Q: Why do I think there's a commie behind every tree?

Utilize the language with the same manipulation the Commies do, using the phrase "VACCINE FREE" instead of "UNVACCINATED" or "NON-VACCINATED"

Sunday, June 23, 2024

Ambitious Automotive Project Part II

My Tundra is back together, but work continues on making the truck reliable for at least the next five years.

After all the welding and fabrication was completed, the underside of the bed was scaled, primered, and undercoated while upside down in the driveway. I set up an old EZ-Up type tent that had side curtains to act as a pseudo paint booth. The clouds of yellow pollen coming off the pine trees was incredible this year, and the tent helped keep bugs and other tree debris off the fresh paint, as well as keeping the stiff breeze from blowing paint where I didn't want it.

The first thing I did was clean and seal all the voids and openings with LEXEL. It takes 48 hours to fully cure and when it does, it is very pliable and paintable. The underside sealant was done on Sunday June 2nd and the next two days I had to work which allowed the LEXEL to cure. On the 5th and 6th I worked on painting and other repairs so the bed could be re-installed on the 9th. I took the wire wheel to the bare steel and rusty areas. Once shiny I vacuumed up all the debris and rust dust, then wiped everything down with dry rags. I applied two thin coats of grey Rustoleum Etching Primer on the bare metal.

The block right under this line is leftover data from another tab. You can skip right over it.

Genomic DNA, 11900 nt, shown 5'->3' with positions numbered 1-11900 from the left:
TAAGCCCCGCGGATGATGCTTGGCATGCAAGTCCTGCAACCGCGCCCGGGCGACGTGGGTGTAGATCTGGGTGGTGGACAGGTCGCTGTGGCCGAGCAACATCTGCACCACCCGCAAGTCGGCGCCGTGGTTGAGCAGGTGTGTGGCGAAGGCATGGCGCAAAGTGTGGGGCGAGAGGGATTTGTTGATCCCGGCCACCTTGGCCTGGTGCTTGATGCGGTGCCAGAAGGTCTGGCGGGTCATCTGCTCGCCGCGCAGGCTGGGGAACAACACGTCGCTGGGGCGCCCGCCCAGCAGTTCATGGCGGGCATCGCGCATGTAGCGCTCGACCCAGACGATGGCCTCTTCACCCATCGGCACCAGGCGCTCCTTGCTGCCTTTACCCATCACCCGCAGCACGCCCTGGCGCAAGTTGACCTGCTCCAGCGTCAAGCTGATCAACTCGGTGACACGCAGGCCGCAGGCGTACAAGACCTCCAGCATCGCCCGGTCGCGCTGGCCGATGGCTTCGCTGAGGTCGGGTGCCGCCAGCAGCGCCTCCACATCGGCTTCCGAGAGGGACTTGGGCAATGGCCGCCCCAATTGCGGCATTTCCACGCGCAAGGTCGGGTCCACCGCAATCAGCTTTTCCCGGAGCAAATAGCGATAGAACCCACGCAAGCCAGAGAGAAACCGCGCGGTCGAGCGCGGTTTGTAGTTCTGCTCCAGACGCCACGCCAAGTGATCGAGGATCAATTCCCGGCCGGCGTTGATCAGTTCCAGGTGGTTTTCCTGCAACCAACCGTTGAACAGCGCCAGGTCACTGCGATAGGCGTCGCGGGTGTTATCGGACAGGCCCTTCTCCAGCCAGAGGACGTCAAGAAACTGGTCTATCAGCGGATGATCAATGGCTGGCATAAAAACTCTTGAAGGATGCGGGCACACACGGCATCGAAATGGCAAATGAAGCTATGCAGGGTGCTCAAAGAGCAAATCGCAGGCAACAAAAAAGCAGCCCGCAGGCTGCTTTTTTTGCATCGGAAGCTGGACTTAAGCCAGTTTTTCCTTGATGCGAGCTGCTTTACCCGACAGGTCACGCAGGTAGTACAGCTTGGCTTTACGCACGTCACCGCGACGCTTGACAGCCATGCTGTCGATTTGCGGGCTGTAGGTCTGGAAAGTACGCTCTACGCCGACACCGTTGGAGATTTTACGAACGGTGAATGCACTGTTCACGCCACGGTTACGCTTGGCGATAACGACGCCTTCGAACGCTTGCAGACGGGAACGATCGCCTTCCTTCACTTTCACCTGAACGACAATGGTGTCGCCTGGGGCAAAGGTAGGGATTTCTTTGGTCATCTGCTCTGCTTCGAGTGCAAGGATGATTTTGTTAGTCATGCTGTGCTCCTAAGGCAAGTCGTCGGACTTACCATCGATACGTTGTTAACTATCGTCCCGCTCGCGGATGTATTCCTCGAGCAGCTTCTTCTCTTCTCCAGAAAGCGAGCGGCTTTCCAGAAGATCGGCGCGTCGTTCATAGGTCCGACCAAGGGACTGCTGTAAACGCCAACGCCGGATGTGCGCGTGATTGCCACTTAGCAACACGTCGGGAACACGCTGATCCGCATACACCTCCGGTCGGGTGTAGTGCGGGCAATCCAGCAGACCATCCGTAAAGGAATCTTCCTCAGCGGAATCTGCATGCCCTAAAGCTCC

The new front support

Same area from a different angle

And again from the other side

There is a small bracket with a bolt in it visible in all three photos near the front edge of the bed. That is for another piece of aluminum exhaust heat shield that was barely hanging on the bed. I repaired it and remounted it using a self-tapping stainless steel screw into the new front bed support like the original. Below is the same section of bed sporting 2 fresh coats of Rustoleum "Pro Grade Undercoating" rubberized paint. Yes, I did this whole job with spray cans. I have used them in the past and was pleased with the results. Preparation is everything! The following photos were after all the paint was dry and the tent removed.

Bed front. Second piece of heat shield not yet mounted

Middle/rear supports

Another view of the rear. Notice new angled rear fender supports

The original fender supports were rusted to almost nothing. Two supports and 4 bolts to make like new. Everything was ready to go for the bed remount on Sunday afternoon June 9th. I had four guys lined up to come over and get it done. In the mean time, I got my new spare tire put together from the local garage. $50!! The tire is an almost new off road light truck tire the proper size to match the others that was taken off another vehicle. Works for me. If it is anything like the original 17 year old spare, it will hopefully never get mounted and used anyway. 

On Sunday the 9th the guys came over and the bed was rolled vertically onto a moving blanket on the front bed box panel, and then rolled the rest of the way upright. The bed was spun 180 degrees, walked a few feet to the rear of the truck, lifted up and over the fuel filler pipes, and set on the frame. One of my concerns was the measurements for the bolt holes, and how much shimming would be needed. There was no way to get the bolt alignment measurement from the bed because so much was rotted away. The measurements were taken from the frame mounts and transferred to the new fabricated parts on the bed. Apparently I chose the right guy for the job because it was spot on! I only needed a couple of fender washers at each mounting point to get the bed sitting where it belonged, with proper spacing and alignment. I could not be happier.